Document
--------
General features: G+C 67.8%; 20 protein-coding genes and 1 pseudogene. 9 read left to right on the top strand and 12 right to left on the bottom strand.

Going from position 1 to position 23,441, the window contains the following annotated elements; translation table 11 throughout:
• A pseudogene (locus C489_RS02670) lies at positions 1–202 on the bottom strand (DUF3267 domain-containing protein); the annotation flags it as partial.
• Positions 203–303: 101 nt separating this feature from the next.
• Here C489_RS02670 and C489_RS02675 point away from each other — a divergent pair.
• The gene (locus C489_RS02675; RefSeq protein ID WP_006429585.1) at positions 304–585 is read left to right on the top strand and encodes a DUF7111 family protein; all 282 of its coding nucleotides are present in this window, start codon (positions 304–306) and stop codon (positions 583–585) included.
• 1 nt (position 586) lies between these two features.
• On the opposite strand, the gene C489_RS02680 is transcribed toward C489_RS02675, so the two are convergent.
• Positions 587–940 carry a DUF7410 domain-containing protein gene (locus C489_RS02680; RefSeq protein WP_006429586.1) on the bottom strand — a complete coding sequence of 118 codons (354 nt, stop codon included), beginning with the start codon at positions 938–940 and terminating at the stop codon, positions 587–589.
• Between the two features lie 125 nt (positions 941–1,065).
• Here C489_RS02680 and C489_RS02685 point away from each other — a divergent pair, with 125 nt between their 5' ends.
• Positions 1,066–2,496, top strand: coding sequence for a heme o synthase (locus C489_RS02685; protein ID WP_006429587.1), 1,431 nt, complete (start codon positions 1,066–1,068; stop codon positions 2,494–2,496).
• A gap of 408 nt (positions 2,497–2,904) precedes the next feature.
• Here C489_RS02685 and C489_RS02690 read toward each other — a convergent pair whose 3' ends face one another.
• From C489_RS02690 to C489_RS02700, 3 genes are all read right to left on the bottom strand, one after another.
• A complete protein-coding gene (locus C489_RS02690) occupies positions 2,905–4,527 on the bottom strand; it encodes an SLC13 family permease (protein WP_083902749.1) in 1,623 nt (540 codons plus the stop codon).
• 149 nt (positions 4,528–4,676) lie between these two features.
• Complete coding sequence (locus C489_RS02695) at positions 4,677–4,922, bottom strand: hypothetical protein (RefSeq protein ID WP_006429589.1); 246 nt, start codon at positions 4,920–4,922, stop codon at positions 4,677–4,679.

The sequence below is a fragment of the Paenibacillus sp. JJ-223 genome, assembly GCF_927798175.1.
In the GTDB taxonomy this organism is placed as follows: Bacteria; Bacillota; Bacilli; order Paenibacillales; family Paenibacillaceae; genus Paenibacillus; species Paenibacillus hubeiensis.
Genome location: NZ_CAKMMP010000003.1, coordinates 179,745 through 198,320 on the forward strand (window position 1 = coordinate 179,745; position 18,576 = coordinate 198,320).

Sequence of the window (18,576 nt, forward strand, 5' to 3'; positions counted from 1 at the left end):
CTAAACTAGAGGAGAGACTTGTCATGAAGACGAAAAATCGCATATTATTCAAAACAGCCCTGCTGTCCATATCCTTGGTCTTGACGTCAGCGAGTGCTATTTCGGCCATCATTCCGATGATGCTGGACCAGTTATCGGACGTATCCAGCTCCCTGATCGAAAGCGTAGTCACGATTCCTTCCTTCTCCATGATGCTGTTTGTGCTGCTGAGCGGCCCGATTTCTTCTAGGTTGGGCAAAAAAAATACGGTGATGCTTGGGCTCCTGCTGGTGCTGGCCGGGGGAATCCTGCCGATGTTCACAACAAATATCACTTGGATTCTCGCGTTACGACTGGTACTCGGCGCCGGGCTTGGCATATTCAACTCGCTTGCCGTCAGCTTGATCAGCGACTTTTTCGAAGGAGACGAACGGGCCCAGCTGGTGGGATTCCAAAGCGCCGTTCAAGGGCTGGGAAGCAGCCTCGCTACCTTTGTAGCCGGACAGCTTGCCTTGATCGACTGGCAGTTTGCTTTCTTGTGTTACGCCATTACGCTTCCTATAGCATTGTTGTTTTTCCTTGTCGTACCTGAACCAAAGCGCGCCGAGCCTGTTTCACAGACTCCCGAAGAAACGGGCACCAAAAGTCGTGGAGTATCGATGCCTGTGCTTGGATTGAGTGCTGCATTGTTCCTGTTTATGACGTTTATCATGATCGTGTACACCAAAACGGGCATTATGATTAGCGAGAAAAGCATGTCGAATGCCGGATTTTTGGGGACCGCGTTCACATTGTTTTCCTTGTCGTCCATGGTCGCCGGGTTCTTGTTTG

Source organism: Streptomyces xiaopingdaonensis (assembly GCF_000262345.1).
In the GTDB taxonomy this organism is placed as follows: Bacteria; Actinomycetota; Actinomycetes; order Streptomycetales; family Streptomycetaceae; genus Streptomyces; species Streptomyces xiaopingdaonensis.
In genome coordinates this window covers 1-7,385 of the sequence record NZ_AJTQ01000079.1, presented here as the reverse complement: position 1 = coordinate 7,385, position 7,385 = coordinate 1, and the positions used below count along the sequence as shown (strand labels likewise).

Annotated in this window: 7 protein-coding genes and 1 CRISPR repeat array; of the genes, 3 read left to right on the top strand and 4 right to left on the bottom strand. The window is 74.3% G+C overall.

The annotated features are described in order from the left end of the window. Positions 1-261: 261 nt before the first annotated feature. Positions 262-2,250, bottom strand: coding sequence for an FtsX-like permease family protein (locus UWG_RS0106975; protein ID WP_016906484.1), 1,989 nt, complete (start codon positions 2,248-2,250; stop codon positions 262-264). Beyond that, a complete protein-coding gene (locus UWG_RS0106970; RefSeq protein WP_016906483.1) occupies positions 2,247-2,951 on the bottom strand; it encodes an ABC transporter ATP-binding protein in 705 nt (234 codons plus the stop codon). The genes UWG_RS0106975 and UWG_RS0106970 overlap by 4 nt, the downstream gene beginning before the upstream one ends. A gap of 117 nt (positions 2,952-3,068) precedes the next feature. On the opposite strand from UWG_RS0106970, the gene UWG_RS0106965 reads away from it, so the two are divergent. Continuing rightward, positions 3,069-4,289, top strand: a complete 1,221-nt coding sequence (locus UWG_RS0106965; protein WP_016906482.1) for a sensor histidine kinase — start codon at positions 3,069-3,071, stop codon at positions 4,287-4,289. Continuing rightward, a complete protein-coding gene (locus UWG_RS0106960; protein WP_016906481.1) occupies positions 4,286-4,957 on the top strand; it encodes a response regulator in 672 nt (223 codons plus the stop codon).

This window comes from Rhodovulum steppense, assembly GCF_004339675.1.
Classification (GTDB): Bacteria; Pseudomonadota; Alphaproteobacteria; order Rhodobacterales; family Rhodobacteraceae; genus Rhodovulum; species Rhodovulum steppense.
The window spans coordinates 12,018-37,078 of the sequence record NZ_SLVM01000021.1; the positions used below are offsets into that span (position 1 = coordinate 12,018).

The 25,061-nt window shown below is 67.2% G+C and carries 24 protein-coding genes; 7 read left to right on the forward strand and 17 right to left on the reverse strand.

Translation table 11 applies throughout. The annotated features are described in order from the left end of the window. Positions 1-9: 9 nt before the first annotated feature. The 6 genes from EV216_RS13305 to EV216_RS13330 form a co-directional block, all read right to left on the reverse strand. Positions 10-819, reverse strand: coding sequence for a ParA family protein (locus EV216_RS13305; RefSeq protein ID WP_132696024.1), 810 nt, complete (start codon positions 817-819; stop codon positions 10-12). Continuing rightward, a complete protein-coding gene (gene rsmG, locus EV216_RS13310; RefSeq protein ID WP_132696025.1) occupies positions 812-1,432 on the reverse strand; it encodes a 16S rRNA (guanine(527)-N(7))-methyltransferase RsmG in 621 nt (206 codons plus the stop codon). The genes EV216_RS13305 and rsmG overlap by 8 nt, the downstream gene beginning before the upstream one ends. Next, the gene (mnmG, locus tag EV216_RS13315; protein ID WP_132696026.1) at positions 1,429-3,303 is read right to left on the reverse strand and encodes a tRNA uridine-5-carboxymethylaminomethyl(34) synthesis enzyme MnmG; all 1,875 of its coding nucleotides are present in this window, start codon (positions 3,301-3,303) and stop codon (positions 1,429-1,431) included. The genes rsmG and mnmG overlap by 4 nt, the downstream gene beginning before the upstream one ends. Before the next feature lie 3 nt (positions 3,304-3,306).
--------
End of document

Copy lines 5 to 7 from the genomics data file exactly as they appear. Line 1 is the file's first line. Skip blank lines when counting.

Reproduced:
• Here C489_RS02670 and C489_RS02675 point away from each other — a divergent pair.
• The gene (locus C489_RS02675; RefSeq protein ID WP_006429585.1) at positions 304–585 is read left to right on the top strand and encodes a DUF7111 family protein; all 282 of its coding nucleotides are present in this window, start codon (positions 304–306) and stop codon (positions 583–585) included.
• 1 nt (position 586) lies between these two features.